Whether you are considering signing up for a Pilates class for the first time or you are looking to try out a different Pilates studio for a change of pace, finding a new studio can prove to be overwhelming. As you begin to check out different venues, you’ll see variances in teaching styles, equipment, and rates from place to place. While there are many Pilates studios, each catering to a specific clientele, there are the 3 common types:

Clinical Pilates Studios

This kind of studio specializes in post rehab for people with joint or spinal issues. The environment is more clinical than the other 2 studios described below.

Sessions are likely to be one-on-one sessions as the individual needs of these clients are unique and specific to their joint or spinal issues. This kind of studio may be linked to a hospital, rehab center, or a medical professional.

It’s common for a Clinical Pilates Studio to be owned or led by a Physical Therapist, who oversees assistants who take clients through the sessions. Their training may be more along the lines of post-rehab rather than Pilates or fitness instruction.


Traditional Pilates Studio: aka…Classical & Contemporary Pilates

The term “Classical Pilates” basically means “as close to what Joe Pilates taught as possible.

Anything that came after Joe Pilates is considered “Contemporary.”

Classical and Contemporary studios feature the most commonly used equipment that Joe Pilates created: Reformers, Towers, Cadillacs, Ladder Barrels, Chairs, and other small pieces like balls and magic circles.

The instructors are highly trained, which literally takes years if it’s a reputable training organization like Polestar, Stott, Balanced Body, just to name a few.

Classical and Contemporary Studios often require new students to start with private sessions to learn the fundamentals of the method…generally 3 sessions prior to joining a level 1 class if you are looking to join classes instead of continuing with private sessions.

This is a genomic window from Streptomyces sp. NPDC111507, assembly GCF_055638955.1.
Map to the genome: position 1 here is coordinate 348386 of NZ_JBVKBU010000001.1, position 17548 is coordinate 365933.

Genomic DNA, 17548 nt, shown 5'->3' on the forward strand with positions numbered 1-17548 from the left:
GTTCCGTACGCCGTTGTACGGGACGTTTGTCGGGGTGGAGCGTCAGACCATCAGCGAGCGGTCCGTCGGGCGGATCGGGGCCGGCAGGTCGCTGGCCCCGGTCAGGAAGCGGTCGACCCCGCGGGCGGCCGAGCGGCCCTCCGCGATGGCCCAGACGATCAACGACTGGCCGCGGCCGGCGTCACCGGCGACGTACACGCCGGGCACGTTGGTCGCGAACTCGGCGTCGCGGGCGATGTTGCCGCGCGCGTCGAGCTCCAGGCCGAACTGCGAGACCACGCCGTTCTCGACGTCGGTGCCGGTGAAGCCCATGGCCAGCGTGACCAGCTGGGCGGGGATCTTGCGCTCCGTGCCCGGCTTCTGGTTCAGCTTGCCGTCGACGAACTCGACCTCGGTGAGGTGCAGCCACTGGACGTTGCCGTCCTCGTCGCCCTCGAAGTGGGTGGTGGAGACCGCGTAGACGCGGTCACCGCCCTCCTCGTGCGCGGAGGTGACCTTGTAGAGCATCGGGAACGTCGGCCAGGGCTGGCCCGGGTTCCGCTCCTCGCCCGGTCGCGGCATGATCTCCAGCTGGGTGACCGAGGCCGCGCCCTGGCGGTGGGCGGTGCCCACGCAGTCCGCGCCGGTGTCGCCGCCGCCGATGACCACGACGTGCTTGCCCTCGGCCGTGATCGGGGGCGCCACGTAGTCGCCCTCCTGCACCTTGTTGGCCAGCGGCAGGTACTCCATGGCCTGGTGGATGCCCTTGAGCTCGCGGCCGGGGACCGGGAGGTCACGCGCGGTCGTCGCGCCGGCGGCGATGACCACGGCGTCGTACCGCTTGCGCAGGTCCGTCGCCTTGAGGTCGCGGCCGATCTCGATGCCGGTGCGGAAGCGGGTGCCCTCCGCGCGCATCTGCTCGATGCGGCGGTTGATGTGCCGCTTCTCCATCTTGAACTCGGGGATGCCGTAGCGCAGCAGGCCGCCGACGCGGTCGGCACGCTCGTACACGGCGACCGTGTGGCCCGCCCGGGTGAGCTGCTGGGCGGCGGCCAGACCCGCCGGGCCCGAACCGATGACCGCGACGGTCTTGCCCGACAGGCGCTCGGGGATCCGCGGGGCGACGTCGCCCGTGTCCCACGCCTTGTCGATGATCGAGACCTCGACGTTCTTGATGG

Classical Instructors are very respectful of the work of Joe Pilates and stick to his original series of exercises, in a specific order that they do not stray from.

Contemporary Instructors have created new exercises and variations of Joe’s work to suit their clients’ needs and keep the workouts fun, creative and always evolving.

Group Fitness Pilates Studios

This type of studio is very popular for a reason – they are high energy, music-driven, heart-pumping, full body workouts. They are more fitness-oriented than traditional Pilates. People join this kind of studio for the sweat, shake and calorie-burn effect. And the results they get in muscle definition and flexibility.

Sometimes these kinds of studios feature reformer-only classes. The training of the instructors is usually far less intensive as they are teaching on just one piece of equipment. Like playing a musical instrument, these instructors learn to teach reformer classes and fine tune that skill every time they teach or practice on their own.

Some group studios have a wide variety of equipment, as in the case of Core10 Pilates in Omaha, Nebraska. They have 12 reformers with attached towers, 12 chairs, 12 barrels (that fit onto the reformers to be used together). Instructors are highly trained in multiple areas beyond the fully comprehensive Pilates training on all equipment. Core10 trainers are also certified Personal Trainers, Group Exercise Instructors, and even Physical Therapists.

Group Fitness Studios have a lot of extra “toys” in play as well:  balls, magic circles, TRX, weighted bars (4-12 lbs) and dumbbells. Classes range from 8-30 and are great for getting strong, fit and flexible. They are also more affordable than the other types of studios.

The quality of instructors in this type of studio can vary greatly from one Group Fitness Pilates Studio to the next. Some instructors go through just a weekend of training.

Others have partial or full training in Pilates, as well as backgrounds in personal training, group exercise, and even CrossFit. They often bring their own personal experience and background of training to the reformer, making it a whole new level of expertise and energy in a Pilates Studio.

The variety of instruction can make the experience fun, effective and more along the lines of a workout than a mind-body connection.

People who prefer a more athletic experience in their workouts will be drawn to these kinds of studios, while others will venture into the other types of Pilates studios.

There’s a place for everyone, and it’s not hard to narrow down the right studio for you.

These are the steps to take to find your new Pilates Studio:

  1. Decide which type of studio you’re more drawn to and Google “Pilates Studios” in your area.
  2. Visit their website and you’ll be able to tell what kind of studio they are. If not, call them and ask specifically.
  3. Get the intro offer from the studios you want to try and get started!

Voted “Best of Omaha” Pilates Studio

If you are searching for the best Group Fitness Pilates Studio in Omaha, look no further than CORE10 Pilates! We’re open 7 days a week, with 50+ classes to choose from. Our intro offer is 3 classes for $49. Check it out HERE